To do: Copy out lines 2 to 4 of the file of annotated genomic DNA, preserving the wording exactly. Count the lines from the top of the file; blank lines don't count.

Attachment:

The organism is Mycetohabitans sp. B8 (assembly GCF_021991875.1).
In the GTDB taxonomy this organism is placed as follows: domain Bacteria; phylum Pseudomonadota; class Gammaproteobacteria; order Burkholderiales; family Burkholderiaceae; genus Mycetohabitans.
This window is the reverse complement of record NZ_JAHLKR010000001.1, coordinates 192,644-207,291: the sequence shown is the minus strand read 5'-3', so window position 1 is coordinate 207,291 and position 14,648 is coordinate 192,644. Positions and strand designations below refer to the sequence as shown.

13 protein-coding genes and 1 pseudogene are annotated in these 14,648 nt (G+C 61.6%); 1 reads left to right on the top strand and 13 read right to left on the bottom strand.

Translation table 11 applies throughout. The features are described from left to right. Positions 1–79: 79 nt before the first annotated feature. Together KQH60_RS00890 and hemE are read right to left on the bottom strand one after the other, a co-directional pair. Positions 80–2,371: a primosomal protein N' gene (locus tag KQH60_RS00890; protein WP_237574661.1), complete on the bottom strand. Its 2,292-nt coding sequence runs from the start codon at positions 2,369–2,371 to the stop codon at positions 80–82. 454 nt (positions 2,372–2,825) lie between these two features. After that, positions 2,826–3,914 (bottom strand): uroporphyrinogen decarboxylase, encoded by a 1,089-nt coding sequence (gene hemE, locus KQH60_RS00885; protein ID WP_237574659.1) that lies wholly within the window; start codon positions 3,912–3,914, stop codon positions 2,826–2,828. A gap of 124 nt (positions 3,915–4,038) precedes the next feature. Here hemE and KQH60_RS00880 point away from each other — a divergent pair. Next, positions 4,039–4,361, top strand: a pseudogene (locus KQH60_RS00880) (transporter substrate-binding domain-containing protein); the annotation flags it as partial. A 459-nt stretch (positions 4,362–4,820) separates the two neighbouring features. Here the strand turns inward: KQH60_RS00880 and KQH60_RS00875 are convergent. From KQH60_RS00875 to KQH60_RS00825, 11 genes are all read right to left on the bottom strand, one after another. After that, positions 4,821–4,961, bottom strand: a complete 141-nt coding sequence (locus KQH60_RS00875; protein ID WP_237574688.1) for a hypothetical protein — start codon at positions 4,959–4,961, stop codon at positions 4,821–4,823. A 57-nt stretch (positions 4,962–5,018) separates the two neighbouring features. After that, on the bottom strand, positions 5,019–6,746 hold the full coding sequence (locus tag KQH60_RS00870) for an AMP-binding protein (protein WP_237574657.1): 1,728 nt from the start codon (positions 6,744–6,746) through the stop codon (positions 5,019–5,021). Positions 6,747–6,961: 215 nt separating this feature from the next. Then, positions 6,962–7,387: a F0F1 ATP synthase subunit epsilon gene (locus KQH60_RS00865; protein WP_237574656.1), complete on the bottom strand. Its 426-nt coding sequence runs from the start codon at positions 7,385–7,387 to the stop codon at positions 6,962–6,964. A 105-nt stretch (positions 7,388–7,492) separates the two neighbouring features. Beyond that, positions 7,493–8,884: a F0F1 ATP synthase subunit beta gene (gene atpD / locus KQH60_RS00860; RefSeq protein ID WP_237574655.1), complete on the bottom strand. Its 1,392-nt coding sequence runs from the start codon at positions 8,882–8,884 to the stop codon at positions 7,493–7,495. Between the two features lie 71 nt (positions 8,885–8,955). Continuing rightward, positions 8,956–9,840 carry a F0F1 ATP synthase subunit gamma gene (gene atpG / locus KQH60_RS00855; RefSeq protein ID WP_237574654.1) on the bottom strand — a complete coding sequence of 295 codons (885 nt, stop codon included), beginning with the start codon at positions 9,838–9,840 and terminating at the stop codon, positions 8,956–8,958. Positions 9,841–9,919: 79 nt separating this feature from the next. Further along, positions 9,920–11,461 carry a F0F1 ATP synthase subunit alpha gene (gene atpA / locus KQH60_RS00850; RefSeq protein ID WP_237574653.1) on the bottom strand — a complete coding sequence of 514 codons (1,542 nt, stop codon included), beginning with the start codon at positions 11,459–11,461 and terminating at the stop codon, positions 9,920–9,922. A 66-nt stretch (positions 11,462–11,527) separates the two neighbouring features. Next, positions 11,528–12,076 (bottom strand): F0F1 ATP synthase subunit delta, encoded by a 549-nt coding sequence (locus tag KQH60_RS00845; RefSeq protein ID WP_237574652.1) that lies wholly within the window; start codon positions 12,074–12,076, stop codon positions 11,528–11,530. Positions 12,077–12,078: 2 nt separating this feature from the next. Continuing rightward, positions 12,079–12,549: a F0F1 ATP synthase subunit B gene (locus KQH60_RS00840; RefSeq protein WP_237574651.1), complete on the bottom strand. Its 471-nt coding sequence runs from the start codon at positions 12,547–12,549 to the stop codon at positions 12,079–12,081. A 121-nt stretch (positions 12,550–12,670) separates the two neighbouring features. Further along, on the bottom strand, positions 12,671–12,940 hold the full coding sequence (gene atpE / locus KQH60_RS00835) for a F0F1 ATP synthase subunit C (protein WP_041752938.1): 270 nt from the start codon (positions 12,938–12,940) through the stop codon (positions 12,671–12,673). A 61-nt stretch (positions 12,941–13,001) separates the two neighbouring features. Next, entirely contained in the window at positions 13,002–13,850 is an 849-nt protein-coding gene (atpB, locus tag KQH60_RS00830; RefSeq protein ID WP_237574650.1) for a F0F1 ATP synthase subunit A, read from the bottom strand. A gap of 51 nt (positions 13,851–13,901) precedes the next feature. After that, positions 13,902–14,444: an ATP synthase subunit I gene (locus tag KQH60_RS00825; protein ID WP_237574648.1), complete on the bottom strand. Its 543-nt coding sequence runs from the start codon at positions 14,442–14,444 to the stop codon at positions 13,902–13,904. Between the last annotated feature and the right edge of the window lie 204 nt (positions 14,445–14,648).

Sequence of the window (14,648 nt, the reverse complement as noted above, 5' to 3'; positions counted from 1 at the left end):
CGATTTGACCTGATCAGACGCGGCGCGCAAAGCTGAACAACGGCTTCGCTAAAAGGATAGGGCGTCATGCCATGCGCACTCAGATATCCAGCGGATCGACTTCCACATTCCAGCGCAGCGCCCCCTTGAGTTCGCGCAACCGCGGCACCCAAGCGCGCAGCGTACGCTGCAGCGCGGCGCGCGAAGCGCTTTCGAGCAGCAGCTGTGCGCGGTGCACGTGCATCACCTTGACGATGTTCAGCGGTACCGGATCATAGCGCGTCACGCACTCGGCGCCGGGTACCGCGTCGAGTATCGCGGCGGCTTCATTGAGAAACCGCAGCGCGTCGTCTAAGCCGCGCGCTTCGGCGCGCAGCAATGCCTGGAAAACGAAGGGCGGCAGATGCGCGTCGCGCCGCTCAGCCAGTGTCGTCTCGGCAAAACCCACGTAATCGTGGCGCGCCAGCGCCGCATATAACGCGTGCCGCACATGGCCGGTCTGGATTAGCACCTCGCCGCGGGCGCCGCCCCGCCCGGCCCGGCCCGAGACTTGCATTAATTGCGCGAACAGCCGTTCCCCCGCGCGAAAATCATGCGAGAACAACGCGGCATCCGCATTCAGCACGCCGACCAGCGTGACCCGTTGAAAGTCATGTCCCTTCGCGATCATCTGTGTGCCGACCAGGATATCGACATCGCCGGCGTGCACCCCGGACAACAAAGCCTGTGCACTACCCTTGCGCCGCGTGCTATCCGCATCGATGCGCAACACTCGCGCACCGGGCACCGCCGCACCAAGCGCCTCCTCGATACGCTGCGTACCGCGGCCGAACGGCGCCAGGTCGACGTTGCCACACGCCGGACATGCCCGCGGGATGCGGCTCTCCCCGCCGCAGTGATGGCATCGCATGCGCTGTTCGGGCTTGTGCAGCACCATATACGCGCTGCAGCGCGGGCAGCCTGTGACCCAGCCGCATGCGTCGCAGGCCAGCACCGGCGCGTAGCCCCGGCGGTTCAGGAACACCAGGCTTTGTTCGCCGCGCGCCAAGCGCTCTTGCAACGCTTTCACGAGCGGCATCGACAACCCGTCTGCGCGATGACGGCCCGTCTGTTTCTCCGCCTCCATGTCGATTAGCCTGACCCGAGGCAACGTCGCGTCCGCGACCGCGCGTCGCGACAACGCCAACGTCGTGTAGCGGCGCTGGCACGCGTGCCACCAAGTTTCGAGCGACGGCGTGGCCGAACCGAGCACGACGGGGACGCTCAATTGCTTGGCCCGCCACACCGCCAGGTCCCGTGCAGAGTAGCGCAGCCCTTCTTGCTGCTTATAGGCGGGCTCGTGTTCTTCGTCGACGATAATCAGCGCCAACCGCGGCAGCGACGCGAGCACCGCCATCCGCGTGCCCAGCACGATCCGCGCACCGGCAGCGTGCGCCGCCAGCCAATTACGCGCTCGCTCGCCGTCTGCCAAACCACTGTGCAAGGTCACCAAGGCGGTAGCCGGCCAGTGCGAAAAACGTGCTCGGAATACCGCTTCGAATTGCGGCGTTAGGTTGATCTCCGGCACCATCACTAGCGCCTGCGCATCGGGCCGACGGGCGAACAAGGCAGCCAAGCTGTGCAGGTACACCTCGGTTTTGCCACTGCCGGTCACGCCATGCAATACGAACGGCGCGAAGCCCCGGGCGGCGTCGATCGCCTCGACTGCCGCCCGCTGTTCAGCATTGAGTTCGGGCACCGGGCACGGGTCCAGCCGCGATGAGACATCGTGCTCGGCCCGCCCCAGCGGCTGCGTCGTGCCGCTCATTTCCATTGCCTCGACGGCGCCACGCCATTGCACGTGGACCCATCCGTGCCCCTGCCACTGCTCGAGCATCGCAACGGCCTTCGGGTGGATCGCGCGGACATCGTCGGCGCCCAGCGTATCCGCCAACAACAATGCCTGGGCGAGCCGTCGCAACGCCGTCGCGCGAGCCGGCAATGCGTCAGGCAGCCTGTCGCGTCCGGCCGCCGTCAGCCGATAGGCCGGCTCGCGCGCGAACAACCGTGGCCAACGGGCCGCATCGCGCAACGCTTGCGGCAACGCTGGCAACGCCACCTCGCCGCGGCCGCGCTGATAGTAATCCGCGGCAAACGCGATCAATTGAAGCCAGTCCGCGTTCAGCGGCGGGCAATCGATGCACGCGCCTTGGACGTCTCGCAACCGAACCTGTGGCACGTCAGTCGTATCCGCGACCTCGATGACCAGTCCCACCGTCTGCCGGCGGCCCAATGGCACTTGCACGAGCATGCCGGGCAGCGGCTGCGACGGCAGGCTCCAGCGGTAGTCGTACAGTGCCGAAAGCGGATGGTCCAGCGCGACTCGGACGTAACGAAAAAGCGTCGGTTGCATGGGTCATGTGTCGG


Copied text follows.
In the GTDB taxonomy this organism is placed as follows: domain Bacteria; phylum Pseudomonadota; class Gammaproteobacteria; order Burkholderiales; family Burkholderiaceae; genus Mycetohabitans.
This window is the reverse complement of record NZ_JAHLKR010000001.1, coordinates 192,644-207,291: the sequence shown is the minus strand read 5'-3', so window position 1 is coordinate 207,291 and position 14,648 is coordinate 192,644. Positions and strand designations below refer to the sequence as shown.

13 protein-coding genes and 1 pseudogene are annotated in these 14,648 nt (G+C 61.6%); 1 reads left to right on the top strand and 13 read right to left on the bottom strand.